Earlier today a rumor came out that the Chicago Cubs were shopping everyone on their roster, with the exception of Jeff Samardzija. That immediately led to every Pirates fan (and probably every fan of every other team) asking what it would take to get Starlin Castro. That’s all moot, as Theo Epstein mentioned that Castro won’t be traded. It did provide the second example I saw today of how people don’t appreciate the value of a good shortstop.
I was asked if I would deal Gerrit Cole and Starling Marte for Castro. I was also asked if I would deal James McDonald straight up. My answer was yes in each case, although I’m not sure that would get the same response from the Cubs.
My answers drew some shock on Twitter, with several people questioning dealing Cole. It was pointed out that Cole has number one upside, and that the Pirates can’t go out and get one of those through any other means than the draft. That’s true, but the same is true for a shortstop like Castro. In fact, I’d say it’s harder to get a top shortstop than it is to get an ace pitcher. To get an idea of how good Castro is, let’s take a look at the leaderboards this year.
This year Castro is hitting for a .773 OPS. Out of 25 qualified shortstops, only eight have an OPS over .750. Only four others have an OPS over .700. Half of the qualified shortstops in the league have an OPS under .700.
Last year the offensive numbers were similar. Out of 27 shortstops with 400 plate appearances or better, nine had an OPS of .750 or better. Six more were over .700.
Defensively, Castro has an 11.6 UZR/150 this year. I don’t like focusing on single season UZR totals that much, as I feel it’s like batting average. A guy can hit .300 one year, but that doesn’t make him a .300 hitter. He becomes a .300 hitter when he does that consistently throughout his career. Castro hasn’t had the best defense in the past, so there’s a chance this could be a fluke.
Only 11 of the qualified shortstops this year have a UZR/150 over 0.4. Only six are above 10.0. Last year there were only four qualified shortstops with a UZR/150 over 10.0, and only eight others who were 1.0 or better.
Castro is only 22, has put up consistently strong offensive numbers, and is putting up good defense this year, although it’s an area where he’s struggled in the past. That’s not a bad thing though. Jose Reyes has struggled with his fielding throughout his career. That’s not the only similarity they share, as Castro has a career .767 OPS, while Reyes is at .777 for his career.
It’s extremely rare to have a shortstop who is good defensively, and good at the plate. Looking at the combined numbers from 2010 through 2012, there are only five shortstops who have put up a .700+ OPS and a 1.0 UZR/150 or better. Those shortstops are Troy Tulowitzki, J.J. Hardy, Stephen Drew, Alexei Ramirez, and Yunel Escobar.
Lately I’ve noticed that people don’t really know the value of the shortstop position, or realize how difficult the position is to fill. We hear the negative talk about Deven Marrero, who profiles as a plus defender who doesn’t hit as much. Considering that most starting shortstops only do one or the other, that’s not bad. As I pointed out in my draft rankings, I’d rather go for a guy like Albert Almora if he fell to the Pirates, but Marrero wouldn’t be the worst pick in the world. Marrero isn’t going to be a Troy Tulowitzki or a J.J. Hardy, but that doesn’t mean he wouldn’t be a valuable shortstop in the majors.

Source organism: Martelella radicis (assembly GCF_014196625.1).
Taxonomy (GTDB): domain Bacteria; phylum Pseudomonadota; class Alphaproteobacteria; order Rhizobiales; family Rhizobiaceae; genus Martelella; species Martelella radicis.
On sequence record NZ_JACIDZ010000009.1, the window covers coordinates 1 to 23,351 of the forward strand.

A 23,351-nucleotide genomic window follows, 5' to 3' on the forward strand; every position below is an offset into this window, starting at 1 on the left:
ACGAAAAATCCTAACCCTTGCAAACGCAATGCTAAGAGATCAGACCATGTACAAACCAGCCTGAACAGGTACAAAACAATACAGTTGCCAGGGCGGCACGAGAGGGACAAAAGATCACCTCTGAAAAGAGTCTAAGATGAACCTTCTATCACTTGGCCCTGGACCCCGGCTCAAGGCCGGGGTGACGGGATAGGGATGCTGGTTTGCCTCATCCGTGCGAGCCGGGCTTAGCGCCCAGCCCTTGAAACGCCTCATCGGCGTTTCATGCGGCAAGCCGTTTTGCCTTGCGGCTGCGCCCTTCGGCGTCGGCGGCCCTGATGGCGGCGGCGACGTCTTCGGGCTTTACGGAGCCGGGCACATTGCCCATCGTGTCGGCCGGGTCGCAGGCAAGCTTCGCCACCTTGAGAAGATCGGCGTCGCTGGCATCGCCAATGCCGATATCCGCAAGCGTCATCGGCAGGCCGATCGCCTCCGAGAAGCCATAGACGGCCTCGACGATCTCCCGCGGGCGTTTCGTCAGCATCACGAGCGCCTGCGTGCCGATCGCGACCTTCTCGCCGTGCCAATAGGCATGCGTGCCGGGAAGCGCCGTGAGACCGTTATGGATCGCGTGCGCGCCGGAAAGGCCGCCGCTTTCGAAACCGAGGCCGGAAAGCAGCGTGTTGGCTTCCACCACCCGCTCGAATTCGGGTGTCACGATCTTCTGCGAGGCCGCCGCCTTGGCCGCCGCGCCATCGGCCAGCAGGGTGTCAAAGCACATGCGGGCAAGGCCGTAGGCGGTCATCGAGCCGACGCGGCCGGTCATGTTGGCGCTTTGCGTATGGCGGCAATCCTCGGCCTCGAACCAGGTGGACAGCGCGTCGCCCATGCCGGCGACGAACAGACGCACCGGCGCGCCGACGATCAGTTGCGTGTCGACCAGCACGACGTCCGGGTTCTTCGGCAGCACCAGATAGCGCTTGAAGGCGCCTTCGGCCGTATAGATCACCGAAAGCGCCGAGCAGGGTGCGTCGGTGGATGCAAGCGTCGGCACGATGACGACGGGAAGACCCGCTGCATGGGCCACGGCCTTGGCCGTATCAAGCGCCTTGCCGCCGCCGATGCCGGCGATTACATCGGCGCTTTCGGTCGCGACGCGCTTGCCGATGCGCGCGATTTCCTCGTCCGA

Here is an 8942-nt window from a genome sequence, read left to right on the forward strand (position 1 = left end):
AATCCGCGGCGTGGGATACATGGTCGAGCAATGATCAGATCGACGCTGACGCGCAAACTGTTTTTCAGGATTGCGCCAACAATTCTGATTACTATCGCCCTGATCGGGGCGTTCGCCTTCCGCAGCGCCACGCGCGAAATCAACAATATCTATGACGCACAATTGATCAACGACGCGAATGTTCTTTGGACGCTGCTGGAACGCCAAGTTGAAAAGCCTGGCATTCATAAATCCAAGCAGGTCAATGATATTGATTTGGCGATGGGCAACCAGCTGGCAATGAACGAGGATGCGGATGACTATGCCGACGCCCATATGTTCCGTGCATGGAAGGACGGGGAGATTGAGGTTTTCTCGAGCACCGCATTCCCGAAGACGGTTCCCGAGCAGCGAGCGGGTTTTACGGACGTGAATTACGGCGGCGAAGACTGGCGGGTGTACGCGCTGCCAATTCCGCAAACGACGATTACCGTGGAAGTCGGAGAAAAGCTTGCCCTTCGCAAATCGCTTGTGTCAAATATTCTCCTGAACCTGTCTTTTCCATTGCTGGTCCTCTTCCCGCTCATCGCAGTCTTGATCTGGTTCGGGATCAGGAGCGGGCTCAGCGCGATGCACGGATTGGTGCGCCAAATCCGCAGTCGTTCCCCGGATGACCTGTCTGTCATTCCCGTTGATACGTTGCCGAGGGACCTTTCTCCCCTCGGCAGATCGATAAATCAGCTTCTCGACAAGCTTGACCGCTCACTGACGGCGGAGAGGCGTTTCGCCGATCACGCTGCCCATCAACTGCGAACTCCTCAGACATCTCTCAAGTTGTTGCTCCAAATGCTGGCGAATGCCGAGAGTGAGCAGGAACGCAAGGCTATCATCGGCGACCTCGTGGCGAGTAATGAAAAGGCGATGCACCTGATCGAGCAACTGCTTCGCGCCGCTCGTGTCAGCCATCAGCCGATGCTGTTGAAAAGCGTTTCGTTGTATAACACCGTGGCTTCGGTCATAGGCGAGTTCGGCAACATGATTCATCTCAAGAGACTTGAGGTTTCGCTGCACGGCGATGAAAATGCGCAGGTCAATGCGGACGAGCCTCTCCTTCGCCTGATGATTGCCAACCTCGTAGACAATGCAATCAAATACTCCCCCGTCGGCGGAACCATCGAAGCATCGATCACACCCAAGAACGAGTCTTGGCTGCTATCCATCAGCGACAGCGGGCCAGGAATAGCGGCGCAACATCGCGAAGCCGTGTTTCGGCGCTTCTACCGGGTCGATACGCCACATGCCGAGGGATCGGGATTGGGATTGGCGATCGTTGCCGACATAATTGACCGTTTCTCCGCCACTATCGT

Then there’s Castro. I highlighted him above, but to get to those trade discussions. They’re useless since Castro won’t be traded, but the discussion of value is important. I don’t want to say that Castro’s 2012 defensive numbers are legit, but he can handle the position to the point where he’s not an embarrassment defensively. He combines that with good offense for a shortstop. If his 2012 defense does end up being legit, he’ll be one of the top shortstops in the game.
People didn’t like my idea of dealing Cole and Marte for Castro. But you have to consider a few things. First, Cole and Marte have a lot of upside, but they’re unproven. Castro is established as a very good shortstop already, and is young enough that he could make the jump to elite status. If you want an impact player like that, you’ve got to give up a top prospect. Second, if you don’t give up a top prospect, some other team will. Castro is the type of guy who would draw attention from almost every team. That’s a situation where you either pay up, or you don’t get him.
Again, that’s all useless discussion since Castro isn’t actually on the block. But the Castro discussion today, plus the constant Marrero discussion, reminded me of how out of touch people are when it comes to shortstops. The Pirates haven’t had a good shortstop for a while, and don’t have a standout prospect in the minors (unless you think Alen Hanson can stay at the position). That’s viewed harshly in Pittsburgh, but then when there is talk of pursuing a shortstop (drafting Marrero, big trade return for Castro), people balk at the high price.
The reality of the shortstop position is that it’s the hardest position to fill, and it’s extremely hard to get a player at the position who can hit AND play defense. And based on the reactions to potentially drafting Marrero, giving a big return for Castro, or just the overall reactions to the shortstop depth in the system, it seems that Pirates fans are missing that reality.
Links and Notes
**The Pirates were off today.
**Prospect Watch: Tony Sanchez is on a hot streak.
**Draft notes on Deven Marrero, Mike Zunino, and Joe DeCarlo.
Tim is the owner, producer, editor, and lead writer of PiratesProspects.com. He has been running Pirates Prospects since 2009, becoming the first new media reporter and outlet covering the Pirates at the MLB level in 2011 and 2012. His work can also be found in Baseball America, where he has been a contributor since 2014 and the Pirates' correspondent since 2019.